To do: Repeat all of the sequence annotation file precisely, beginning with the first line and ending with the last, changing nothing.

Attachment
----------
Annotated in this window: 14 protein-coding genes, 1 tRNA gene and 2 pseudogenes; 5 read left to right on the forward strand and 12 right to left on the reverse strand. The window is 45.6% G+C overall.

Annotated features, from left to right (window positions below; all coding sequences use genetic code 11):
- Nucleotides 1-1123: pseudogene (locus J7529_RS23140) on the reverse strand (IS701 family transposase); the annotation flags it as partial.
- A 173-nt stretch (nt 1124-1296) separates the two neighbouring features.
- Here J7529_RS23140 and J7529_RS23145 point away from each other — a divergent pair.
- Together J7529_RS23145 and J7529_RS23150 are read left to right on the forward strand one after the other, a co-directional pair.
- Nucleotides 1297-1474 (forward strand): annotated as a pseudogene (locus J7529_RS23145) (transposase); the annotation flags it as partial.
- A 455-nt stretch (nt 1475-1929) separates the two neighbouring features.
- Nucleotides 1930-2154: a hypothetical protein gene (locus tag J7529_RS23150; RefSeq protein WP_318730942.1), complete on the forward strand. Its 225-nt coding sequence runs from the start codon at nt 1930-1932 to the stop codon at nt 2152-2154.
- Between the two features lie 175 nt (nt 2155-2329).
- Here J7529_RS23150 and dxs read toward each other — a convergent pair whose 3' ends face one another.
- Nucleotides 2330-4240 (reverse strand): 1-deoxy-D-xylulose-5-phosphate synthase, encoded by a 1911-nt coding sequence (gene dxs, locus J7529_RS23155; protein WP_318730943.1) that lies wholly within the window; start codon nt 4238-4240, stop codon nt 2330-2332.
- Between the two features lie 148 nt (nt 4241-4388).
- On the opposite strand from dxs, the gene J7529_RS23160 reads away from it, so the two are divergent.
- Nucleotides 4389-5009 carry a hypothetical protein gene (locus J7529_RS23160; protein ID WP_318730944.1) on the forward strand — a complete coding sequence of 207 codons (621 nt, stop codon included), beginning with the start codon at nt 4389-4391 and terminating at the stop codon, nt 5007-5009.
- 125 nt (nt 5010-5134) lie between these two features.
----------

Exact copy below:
Annotated in this window: 14 protein-coding genes, 1 tRNA gene and 2 pseudogenes; 5 read left to right on the forward strand and 12 right to left on the reverse strand. The window is 45.6% G+C overall.

Annotated features, from left to right (window positions below; all coding sequences use genetic code 11):
- Nucleotides 1-1123: pseudogene (locus J7529_RS23140) on the reverse strand (IS701 family transposase); the annotation flags it as partial.
- A 173-nt stretch (nt 1124-1296) separates the two neighbouring features.
- Here J7529_RS23140 and J7529_RS23145 point away from each other — a divergent pair.
- Together J7529_RS23145 and J7529_RS23150 are read left to right on the forward strand one after the other, a co-directional pair.
- Nucleotides 1297-1474 (forward strand): annotated as a pseudogene (locus J7529_RS23145) (transposase); the annotation flags it as partial.
- A 455-nt stretch (nt 1475-1929) separates the two neighbouring features.
- Nucleotides 1930-2154: a hypothetical protein gene (locus tag J7529_RS23150; RefSeq protein WP_318730942.1), complete on the forward strand. Its 225-nt coding sequence runs from the start codon at nt 1930-1932 to the stop codon at nt 2152-2154.
- Between the two features lie 175 nt (nt 2155-2329).
- Here J7529_RS23150 and dxs read toward each other — a convergent pair whose 3' ends face one another.
- Nucleotides 2330-4240 (reverse strand): 1-deoxy-D-xylulose-5-phosphate synthase, encoded by a 1911-nt coding sequence (gene dxs, locus J7529_RS23155; protein WP_318730943.1) that lies wholly within the window; start codon nt 4238-4240, stop codon nt 2330-2332.
- Between the two features lie 148 nt (nt 4241-4388).
- On the opposite strand from dxs, the gene J7529_RS23160 reads away from it, so the two are divergent.
- Nucleotides 4389-5009 carry a hypothetical protein gene (locus J7529_RS23160; protein ID WP_318730944.1) on the forward strand — a complete coding sequence of 207 codons (621 nt, stop codon included), beginning with the start codon at nt 4389-4391 and terminating at the stop codon, nt 5007-5009.
- 125 nt (nt 5010-5134) lie between these two features.